From March 29 to April 11, the Arizona Plein Air Painters annual juried art show is on display at the Sedona Art Center Community Gallery on Art Barn Road in Sedona. The show features both plein-air and studio works from Arizona artists. This year, to coincide with Arizona’s state centennial celebration, all works in the show depict scenes of Arizona.
An awards ceremony with prizes for Best of Show, People’s Choice, Artists’ Choice, and more takes place during a meet-and-greet reception on Friday, March 31. A second reception is on Friday, April 6. Artists are in attendance for both events.
The Arizona Plein Air Painters is a fellowship of Arizona-based artists dedicated to practicing and promoting the tradition of plein-air painting and working to protect public access to landscapes and historic areas that are important to this tradition. Here we introduce you to some of the members of the APAP organization.
California native Geri Acosta moved to Tucson to paint full time in 2008. She captures Arizona’s historic cultures, red-rock geography, and fiery skies in violet-hued oil paintings. Sandi Ciaramitaro works in both watercolors and oils, and her enthusiasm for painting takes her off road at least once a week to capture Arizona en plein air. She also favors painting extreme close-ups of Arizona’s flora, myriad produce, and the occasional timeworn adobe.
After 30 years of creating costumes, Mesa artist Rita Goldner is expressing her love of the desert Southwest and its colorful wildlife with paint and a brush—from rocky bluffs reflected in springtime rivers to Gila monsters and chameleons that scurry through rocks. Third-generation Arizonan Karen McLain saddles up and rides into the Superstition Mountains to paint en plein air.The horse and the desert landscape are her favored subjects.
Working primarily in acrylics, which allow her to work quickly, Ann Osgood paints figurative works, animals, and surrealist landscapes, as well as plein-air and studio landscapes and seascapes. M. Beth Page says she learned a lot about color while working for Hallmark early in her career. She finds plein-air painting to be an all-senses activity and nature the best teacher. Her landscapes, florals, and still lifes are rendered in rich, warm colors with soft brushwork.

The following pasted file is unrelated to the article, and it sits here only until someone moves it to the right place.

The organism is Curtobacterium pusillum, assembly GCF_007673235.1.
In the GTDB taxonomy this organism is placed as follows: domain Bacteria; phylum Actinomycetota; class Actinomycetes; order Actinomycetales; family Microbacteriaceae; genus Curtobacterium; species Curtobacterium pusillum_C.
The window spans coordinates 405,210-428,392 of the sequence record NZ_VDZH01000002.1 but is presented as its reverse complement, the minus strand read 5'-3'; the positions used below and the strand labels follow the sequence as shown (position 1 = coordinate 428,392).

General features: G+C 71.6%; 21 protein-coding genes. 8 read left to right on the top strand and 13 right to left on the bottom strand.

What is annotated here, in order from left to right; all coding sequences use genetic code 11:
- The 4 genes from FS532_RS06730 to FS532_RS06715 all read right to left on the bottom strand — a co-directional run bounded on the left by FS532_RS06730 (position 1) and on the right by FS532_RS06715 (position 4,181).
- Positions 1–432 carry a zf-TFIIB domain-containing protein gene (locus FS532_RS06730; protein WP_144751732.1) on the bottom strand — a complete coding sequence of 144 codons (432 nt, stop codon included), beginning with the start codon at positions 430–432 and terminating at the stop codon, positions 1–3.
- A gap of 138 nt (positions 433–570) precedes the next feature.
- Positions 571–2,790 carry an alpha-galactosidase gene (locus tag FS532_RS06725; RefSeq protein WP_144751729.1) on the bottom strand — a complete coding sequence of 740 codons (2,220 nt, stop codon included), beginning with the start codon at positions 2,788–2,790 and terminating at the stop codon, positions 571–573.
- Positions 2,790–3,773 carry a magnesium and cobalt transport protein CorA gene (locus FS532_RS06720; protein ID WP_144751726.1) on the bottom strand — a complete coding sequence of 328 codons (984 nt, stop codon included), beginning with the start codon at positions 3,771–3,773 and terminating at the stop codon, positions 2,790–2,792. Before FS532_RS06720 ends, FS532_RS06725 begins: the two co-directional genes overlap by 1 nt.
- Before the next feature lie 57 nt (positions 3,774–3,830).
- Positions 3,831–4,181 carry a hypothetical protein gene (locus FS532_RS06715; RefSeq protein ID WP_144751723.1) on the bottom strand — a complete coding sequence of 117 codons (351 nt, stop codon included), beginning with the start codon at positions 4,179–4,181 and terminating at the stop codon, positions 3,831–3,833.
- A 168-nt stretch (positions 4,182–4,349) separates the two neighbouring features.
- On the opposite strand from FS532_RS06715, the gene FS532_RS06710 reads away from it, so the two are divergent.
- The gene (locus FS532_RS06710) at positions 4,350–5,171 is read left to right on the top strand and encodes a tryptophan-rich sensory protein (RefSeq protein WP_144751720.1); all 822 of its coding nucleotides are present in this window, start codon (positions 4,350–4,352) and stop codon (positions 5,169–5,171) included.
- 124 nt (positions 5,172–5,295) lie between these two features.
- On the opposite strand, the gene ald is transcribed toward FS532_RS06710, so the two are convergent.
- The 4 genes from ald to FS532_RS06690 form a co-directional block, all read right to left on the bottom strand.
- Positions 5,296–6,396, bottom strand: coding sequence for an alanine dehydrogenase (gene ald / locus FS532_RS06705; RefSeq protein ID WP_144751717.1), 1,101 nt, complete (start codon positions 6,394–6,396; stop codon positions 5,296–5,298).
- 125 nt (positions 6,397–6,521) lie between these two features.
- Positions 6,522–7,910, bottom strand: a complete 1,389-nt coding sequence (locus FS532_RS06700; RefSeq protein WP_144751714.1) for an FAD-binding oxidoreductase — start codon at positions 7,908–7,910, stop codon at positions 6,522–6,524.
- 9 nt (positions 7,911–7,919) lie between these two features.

Although Toni Perrin paints portraits and studio works, she gets up early and heads out to paint en plein air at least two days a week to catch Arizona’s rocky spires, rivers, and flora before the heat drives her back inside. Phoenix artist Julie Gilbert Pollard works in both oils and watercolors for her representational landscape and figurative artworks, in which she combines colors seen with the naked eye and those she imagines in her mind’s eye.
T.J. Thompson’s acrylic paintings take art lovers back to the Old West, with mountain men, gunslingers, cowboys, and Indians. The teamwork and bond between horse and rider is a recurring theme in his works. Willi Waltrip developed her love of horses growing up in Oklahoma. She pursued that devotion as a horse rancher in Arizona and now combines her love of horses and her skill in depicting western life and culture.
A 500-mile walking pilgrimage through Spain awakened native Arizonan Kathryn Willis’ desire to express her life experience through visual art. She portrays the canyons and deserts of the Southwest as well as Idaho’s rivers, ranches, and mountains in vibrantly colored, nearly expressionistic oil paintings.
For more information about the APAP annual show: 928.282.3865 or www.arizona pleinairpainters.com.
Featured in April 2012.